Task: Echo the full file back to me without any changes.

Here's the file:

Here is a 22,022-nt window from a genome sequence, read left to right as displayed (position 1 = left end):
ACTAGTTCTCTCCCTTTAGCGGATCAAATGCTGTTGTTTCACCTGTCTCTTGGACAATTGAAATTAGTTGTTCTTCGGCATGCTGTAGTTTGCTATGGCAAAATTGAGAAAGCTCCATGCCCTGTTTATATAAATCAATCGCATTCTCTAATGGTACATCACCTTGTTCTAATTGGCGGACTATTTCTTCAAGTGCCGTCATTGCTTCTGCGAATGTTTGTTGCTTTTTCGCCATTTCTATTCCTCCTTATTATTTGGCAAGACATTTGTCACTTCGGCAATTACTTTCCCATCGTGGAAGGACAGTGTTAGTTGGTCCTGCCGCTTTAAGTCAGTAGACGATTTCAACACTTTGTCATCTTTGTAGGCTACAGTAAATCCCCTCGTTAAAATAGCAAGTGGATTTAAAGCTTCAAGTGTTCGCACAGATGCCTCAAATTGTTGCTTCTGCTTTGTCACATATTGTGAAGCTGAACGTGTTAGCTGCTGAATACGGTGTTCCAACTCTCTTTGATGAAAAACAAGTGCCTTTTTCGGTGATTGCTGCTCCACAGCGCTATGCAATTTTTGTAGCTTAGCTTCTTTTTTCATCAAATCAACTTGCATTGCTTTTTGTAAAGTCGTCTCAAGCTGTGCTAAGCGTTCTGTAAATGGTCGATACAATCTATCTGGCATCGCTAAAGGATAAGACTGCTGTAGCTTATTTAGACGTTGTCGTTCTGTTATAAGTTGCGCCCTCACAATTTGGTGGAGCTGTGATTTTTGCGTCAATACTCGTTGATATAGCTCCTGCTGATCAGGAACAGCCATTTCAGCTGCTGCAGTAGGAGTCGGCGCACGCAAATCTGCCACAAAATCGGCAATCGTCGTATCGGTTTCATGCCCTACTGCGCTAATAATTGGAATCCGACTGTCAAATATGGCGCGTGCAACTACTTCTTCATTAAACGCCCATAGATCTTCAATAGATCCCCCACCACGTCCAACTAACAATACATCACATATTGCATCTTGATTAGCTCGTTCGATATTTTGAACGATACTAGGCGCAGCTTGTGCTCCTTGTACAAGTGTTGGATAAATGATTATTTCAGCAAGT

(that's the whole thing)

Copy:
Here is a 22,022-nt window from a genome sequence, read left to right as displayed (position 1 = left end):
ACTAGTTCTCTCCCTTTAGCGGATCAAATGCTGTTGTTTCACCTGTCTCTTGGACAATTGAAATTAGTTGTTCTTCGGCATGCTGTAGTTTGCTATGGCAAAATTGAGAAAGCTCCATGCCCTGTTTATATAAATCAATCGCATTCTCTAATGGTACATCACCTTGTTCTAATTGGCGGACTATTTCTTCAAGTGCCGTCATTGCTTCTGCGAATGTTTGTTGCTTTTTCGCCATTTCTATTCCTCCTTATTATTTGGCAAGACATTTGTCACTTCGGCAATTACTTTCCCATCGTGGAAGGACAGTGTTAGTTGGTCCTGCCGCTTTAAGTCAGTAGACGATTTCAACACTTTGTCATCTTTGTAGGCTACAGTAAATCCCCTCGTTAAAATAGCAAGTGGATTTAAAGCTTCAAGTGTTCGCACAGATGCCTCAAATTGTTGCTTCTGCTTTGTCACATATTGTGAAGCTGAACGTGTTAGCTGCTGAATACGGTGTTCCAACTCTCTTTGATGAAAAACAAGTGCCTTTTTCGGTGATTGCTGCTCCACAGCGCTATGCAATTTTTGTAGCTTAGCTTCTTTTTTCATCAAATCAACTTGCATTGCTTTTTGTAAAGTCGTCTCAAGCTGTGCTAAGCGTTCTGTAAATGGTCGATACAATCTATCTGGCATCGCTAAAGGATAAGACTGCTGTAGCTTATTTAGACGTTGTCGTTCTGTTATAAGTTGCGCCCTCACAATTTGGTGGAGCTGTGATTTTTGCGTCAATACTCGTTGATATAGCTCCTGCTGATCAGGAACAGCCATTTCAGCTGCTGCAGTAGGAGTCGGCGCACGCAAATCTGCCACAAAATCGGCAATCGTCGTATCGGTTTCATGCCCTACTGCGCTAATAATTGGAATCCGACTGTCAAATATGGCGCGTGCAACTACTTCTTCATTAAACGCCCATAGATCTTCAATAGATCCCCCACCACGTCCAACTAACAATACATCACATATTGCATCTTGATTAGCTCGTTCGATATTTTGAACGATACTAGGCGCAGCTTGTGCTCCTTGTACAAGTGTTGGATAAATGATTATTTCAGCAAGT